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Anticholinergic Activity of 107 Medications Commonly Used by Older Adults

Authors

  • Marci L. Chew PhD,

    1. From the *Department of Pharmaceutical Sciences, School of PharmacyGeriatric Psychopharmacology Laboratory, Department of Psychiatry, School of Medicine, University of Pittsburgh, Pittsburgh, PennsylvaniaGeriatric Mental Health Program, Centre for Addiction and Mental Health, Toronto, Ontario, Canada§Rotman Research Institute, Toronto, Ontario, CanadaDepartment of Psychiatry, University of Toronto, Toronto, Ontario, Canada#Johnson & Johnson Health Care Systems Inc., Piscataway, New Jersey**Johnson & Johnson Pharmaceutical Research and Development, Raritan, New Jersey††ETHICON, Inc., Somerville, New Jersey‡‡F. Hoffman-La Roche Inc., Nutley, New Jersey.
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  • Benoit H. Mulsant MD,

    1. From the *Department of Pharmaceutical Sciences, School of PharmacyGeriatric Psychopharmacology Laboratory, Department of Psychiatry, School of Medicine, University of Pittsburgh, Pittsburgh, PennsylvaniaGeriatric Mental Health Program, Centre for Addiction and Mental Health, Toronto, Ontario, Canada§Rotman Research Institute, Toronto, Ontario, CanadaDepartment of Psychiatry, University of Toronto, Toronto, Ontario, Canada#Johnson & Johnson Health Care Systems Inc., Piscataway, New Jersey**Johnson & Johnson Pharmaceutical Research and Development, Raritan, New Jersey††ETHICON, Inc., Somerville, New Jersey‡‡F. Hoffman-La Roche Inc., Nutley, New Jersey.
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  • Bruce G. Pollock MD, PhD,

    1. From the *Department of Pharmaceutical Sciences, School of PharmacyGeriatric Psychopharmacology Laboratory, Department of Psychiatry, School of Medicine, University of Pittsburgh, Pittsburgh, PennsylvaniaGeriatric Mental Health Program, Centre for Addiction and Mental Health, Toronto, Ontario, Canada§Rotman Research Institute, Toronto, Ontario, CanadaDepartment of Psychiatry, University of Toronto, Toronto, Ontario, Canada#Johnson & Johnson Health Care Systems Inc., Piscataway, New Jersey**Johnson & Johnson Pharmaceutical Research and Development, Raritan, New Jersey††ETHICON, Inc., Somerville, New Jersey‡‡F. Hoffman-La Roche Inc., Nutley, New Jersey.
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  • Mark E. Lehman PharmD,

    1. From the *Department of Pharmaceutical Sciences, School of PharmacyGeriatric Psychopharmacology Laboratory, Department of Psychiatry, School of Medicine, University of Pittsburgh, Pittsburgh, PennsylvaniaGeriatric Mental Health Program, Centre for Addiction and Mental Health, Toronto, Ontario, Canada§Rotman Research Institute, Toronto, Ontario, CanadaDepartment of Psychiatry, University of Toronto, Toronto, Ontario, Canada#Johnson & Johnson Health Care Systems Inc., Piscataway, New Jersey**Johnson & Johnson Pharmaceutical Research and Development, Raritan, New Jersey††ETHICON, Inc., Somerville, New Jersey‡‡F. Hoffman-La Roche Inc., Nutley, New Jersey.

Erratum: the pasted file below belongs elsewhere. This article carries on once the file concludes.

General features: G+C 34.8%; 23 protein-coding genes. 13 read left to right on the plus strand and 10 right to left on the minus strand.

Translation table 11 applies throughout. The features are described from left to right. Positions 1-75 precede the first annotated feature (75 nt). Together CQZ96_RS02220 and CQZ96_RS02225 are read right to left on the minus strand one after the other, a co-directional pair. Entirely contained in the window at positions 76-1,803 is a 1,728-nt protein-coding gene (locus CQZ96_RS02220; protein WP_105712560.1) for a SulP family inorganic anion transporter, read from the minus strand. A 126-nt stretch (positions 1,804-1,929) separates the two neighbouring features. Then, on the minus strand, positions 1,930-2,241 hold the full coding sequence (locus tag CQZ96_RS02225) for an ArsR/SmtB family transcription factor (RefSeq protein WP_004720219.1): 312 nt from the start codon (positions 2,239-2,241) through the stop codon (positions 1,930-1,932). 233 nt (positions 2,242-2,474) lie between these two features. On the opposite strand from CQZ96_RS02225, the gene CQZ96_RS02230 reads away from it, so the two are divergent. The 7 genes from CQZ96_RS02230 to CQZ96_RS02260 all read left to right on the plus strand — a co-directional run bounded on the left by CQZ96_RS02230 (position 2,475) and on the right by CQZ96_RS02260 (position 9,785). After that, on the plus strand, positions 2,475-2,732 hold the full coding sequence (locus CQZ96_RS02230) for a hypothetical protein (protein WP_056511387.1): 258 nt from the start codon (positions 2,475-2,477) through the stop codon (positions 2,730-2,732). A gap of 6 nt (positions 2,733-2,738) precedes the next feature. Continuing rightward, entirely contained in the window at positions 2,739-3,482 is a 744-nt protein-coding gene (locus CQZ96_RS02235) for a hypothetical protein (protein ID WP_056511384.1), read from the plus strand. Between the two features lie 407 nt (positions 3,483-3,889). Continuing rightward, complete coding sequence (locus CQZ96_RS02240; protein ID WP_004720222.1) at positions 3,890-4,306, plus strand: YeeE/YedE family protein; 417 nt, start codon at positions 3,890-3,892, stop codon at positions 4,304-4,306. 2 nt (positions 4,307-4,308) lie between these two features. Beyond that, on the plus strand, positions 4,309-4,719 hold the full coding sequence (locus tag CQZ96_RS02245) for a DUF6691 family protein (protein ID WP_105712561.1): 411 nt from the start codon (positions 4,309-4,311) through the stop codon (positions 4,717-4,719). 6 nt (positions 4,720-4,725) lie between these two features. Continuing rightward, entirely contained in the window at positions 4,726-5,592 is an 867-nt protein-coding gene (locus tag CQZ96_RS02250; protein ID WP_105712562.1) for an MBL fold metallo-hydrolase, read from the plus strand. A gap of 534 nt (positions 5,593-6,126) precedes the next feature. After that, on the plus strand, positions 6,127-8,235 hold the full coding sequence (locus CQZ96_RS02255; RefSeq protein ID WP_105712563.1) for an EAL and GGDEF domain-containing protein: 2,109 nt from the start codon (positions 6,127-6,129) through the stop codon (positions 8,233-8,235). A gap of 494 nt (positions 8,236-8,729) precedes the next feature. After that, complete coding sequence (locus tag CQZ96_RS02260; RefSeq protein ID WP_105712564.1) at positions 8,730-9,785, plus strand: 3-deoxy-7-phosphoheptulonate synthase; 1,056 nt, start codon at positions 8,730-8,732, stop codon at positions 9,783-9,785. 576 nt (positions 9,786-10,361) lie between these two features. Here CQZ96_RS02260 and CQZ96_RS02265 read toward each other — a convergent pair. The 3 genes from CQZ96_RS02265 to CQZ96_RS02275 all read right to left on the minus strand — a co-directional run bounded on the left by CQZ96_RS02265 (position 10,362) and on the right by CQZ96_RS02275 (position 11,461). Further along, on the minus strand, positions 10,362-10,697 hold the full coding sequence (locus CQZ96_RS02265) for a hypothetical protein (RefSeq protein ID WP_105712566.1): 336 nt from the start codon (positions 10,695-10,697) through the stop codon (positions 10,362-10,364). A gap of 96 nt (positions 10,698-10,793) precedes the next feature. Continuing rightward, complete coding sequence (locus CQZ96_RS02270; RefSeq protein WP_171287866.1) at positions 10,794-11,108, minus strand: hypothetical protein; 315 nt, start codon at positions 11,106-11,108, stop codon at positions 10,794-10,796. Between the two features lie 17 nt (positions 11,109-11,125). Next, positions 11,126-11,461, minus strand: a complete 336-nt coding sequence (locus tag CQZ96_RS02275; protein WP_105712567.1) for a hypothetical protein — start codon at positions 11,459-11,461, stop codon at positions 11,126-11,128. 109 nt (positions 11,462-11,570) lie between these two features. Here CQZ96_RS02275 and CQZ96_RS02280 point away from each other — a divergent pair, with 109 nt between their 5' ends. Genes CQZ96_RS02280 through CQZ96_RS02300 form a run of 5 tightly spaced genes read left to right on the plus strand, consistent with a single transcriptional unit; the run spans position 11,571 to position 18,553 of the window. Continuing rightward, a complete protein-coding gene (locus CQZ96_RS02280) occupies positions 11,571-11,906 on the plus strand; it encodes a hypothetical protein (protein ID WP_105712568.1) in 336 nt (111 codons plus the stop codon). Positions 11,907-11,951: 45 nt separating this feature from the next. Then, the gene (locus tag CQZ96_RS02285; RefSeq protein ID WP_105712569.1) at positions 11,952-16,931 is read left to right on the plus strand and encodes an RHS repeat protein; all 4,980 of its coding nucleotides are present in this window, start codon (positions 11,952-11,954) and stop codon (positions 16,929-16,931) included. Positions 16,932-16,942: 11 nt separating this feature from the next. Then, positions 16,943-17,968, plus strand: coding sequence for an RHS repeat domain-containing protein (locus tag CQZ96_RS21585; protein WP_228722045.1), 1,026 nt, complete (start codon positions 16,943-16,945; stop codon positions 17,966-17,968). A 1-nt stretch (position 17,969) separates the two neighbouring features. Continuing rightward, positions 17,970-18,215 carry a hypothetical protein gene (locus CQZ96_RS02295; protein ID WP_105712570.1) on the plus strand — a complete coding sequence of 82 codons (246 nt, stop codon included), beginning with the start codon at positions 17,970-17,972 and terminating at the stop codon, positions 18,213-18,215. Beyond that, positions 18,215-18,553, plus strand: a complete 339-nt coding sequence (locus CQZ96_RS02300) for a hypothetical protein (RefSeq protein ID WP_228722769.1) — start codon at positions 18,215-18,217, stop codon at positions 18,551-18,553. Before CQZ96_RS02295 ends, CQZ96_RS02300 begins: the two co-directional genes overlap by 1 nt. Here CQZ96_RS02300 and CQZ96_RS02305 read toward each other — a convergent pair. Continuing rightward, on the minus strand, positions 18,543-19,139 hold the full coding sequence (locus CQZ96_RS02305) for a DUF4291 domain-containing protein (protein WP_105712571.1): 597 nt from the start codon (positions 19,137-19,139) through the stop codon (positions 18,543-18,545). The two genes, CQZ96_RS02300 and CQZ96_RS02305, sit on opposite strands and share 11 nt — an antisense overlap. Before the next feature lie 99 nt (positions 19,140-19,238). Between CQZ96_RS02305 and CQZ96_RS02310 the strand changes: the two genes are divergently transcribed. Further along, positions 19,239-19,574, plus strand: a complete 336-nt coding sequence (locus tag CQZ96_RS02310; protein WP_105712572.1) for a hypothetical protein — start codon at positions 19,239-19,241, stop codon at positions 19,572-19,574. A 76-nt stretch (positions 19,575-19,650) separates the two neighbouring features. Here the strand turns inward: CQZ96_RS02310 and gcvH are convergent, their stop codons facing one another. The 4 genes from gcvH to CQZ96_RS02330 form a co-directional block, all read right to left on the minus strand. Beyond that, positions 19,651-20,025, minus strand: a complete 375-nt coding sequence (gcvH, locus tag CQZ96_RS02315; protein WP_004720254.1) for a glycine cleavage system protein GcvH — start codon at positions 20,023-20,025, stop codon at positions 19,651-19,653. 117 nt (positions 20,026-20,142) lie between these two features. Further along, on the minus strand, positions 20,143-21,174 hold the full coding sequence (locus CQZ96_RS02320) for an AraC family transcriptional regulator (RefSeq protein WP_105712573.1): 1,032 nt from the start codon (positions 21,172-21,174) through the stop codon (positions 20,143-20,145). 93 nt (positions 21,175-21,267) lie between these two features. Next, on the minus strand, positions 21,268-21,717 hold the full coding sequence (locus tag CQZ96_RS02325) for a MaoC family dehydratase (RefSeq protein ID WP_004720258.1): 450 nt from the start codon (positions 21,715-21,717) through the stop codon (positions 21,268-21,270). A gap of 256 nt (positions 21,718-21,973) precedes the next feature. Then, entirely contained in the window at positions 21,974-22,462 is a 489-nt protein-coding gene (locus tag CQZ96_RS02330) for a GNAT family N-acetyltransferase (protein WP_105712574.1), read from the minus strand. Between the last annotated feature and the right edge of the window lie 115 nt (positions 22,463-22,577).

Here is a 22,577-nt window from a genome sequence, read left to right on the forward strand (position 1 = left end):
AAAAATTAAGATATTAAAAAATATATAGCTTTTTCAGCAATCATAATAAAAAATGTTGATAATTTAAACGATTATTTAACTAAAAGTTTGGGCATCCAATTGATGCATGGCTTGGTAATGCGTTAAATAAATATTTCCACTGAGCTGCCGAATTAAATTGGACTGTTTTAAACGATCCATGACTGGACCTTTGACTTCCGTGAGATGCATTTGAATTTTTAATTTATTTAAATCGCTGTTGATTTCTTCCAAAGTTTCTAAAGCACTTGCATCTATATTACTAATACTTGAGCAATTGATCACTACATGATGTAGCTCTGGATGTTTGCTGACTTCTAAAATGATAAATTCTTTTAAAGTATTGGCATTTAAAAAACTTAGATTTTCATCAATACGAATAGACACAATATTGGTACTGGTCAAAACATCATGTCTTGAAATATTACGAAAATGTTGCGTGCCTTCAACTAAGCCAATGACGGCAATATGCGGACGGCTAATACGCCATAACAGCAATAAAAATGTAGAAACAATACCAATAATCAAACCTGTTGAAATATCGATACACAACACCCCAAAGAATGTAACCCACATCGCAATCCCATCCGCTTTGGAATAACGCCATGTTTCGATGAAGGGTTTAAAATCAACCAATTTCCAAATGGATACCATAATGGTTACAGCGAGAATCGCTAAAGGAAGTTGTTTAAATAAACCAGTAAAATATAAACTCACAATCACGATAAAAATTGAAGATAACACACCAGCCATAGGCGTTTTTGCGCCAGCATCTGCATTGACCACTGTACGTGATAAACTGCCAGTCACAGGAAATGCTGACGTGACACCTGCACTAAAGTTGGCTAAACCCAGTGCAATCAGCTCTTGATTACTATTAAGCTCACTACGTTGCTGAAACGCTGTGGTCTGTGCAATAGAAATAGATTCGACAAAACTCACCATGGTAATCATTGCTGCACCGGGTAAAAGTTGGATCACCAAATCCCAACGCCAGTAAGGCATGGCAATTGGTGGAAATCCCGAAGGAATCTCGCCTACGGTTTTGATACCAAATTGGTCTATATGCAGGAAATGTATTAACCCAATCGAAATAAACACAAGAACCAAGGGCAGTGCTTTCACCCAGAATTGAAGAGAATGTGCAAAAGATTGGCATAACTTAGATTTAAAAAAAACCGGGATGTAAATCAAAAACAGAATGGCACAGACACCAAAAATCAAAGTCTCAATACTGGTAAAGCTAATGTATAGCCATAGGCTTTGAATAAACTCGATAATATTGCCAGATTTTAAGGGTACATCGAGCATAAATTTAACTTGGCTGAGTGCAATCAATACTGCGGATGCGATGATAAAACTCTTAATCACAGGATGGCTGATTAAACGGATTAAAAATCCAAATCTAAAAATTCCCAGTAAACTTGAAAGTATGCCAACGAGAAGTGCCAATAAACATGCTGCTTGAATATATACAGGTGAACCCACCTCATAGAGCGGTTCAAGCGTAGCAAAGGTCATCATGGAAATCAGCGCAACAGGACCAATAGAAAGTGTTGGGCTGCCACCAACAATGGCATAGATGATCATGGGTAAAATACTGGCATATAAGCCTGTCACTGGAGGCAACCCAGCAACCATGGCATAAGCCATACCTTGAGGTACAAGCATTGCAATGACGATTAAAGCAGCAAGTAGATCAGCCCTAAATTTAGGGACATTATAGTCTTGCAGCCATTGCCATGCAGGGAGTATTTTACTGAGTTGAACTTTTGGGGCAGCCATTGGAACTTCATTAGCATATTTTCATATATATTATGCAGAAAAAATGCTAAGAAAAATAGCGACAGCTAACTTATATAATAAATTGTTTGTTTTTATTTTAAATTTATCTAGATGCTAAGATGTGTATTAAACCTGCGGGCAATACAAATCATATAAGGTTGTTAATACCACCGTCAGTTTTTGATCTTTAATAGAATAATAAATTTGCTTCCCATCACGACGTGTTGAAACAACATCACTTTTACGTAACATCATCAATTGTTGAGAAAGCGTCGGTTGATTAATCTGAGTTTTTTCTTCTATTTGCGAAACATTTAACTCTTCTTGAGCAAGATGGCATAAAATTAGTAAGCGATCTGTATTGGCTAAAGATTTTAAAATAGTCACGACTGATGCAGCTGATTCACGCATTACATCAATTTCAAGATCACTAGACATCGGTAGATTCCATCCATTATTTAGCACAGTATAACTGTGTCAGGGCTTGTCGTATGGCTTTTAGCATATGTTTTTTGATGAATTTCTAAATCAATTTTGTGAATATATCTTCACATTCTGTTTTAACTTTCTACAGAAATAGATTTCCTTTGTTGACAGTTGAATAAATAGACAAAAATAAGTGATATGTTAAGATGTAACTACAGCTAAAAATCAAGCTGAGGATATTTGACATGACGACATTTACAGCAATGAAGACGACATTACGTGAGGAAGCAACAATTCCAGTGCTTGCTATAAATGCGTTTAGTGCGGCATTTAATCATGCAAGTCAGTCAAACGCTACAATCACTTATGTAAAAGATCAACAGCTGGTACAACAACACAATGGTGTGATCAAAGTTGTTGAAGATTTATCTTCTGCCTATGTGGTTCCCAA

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  • Andrew Greenspan MD,

    1. From the *Department of Pharmaceutical Sciences, School of PharmacyGeriatric Psychopharmacology Laboratory, Department of Psychiatry, School of Medicine, University of Pittsburgh, Pittsburgh, PennsylvaniaGeriatric Mental Health Program, Centre for Addiction and Mental Health, Toronto, Ontario, Canada§Rotman Research Institute, Toronto, Ontario, CanadaDepartment of Psychiatry, University of Toronto, Toronto, Ontario, Canada#Johnson & Johnson Health Care Systems Inc., Piscataway, New Jersey**Johnson & Johnson Pharmaceutical Research and Development, Raritan, New Jersey††ETHICON, Inc., Somerville, New Jersey‡‡F. Hoffman-La Roche Inc., Nutley, New Jersey.
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  • Ramy A. Mahmoud MD,

    1. From the *Department of Pharmaceutical Sciences, School of PharmacyGeriatric Psychopharmacology Laboratory, Department of Psychiatry, School of Medicine, University of Pittsburgh, Pittsburgh, PennsylvaniaGeriatric Mental Health Program, Centre for Addiction and Mental Health, Toronto, Ontario, Canada§Rotman Research Institute, Toronto, Ontario, CanadaDepartment of Psychiatry, University of Toronto, Toronto, Ontario, Canada#Johnson & Johnson Health Care Systems Inc., Piscataway, New Jersey**Johnson & Johnson Pharmaceutical Research and Development, Raritan, New Jersey††ETHICON, Inc., Somerville, New Jersey‡‡F. Hoffman-La Roche Inc., Nutley, New Jersey.
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  • Margaret A. Kirshner BA,

    1. From the *Department of Pharmaceutical Sciences, School of PharmacyGeriatric Psychopharmacology Laboratory, Department of Psychiatry, School of Medicine, University of Pittsburgh, Pittsburgh, PennsylvaniaGeriatric Mental Health Program, Centre for Addiction and Mental Health, Toronto, Ontario, Canada§Rotman Research Institute, Toronto, Ontario, CanadaDepartment of Psychiatry, University of Toronto, Toronto, Ontario, Canada#Johnson & Johnson Health Care Systems Inc., Piscataway, New Jersey**Johnson & Johnson Pharmaceutical Research and Development, Raritan, New Jersey††ETHICON, Inc., Somerville, New Jersey‡‡F. Hoffman-La Roche Inc., Nutley, New Jersey.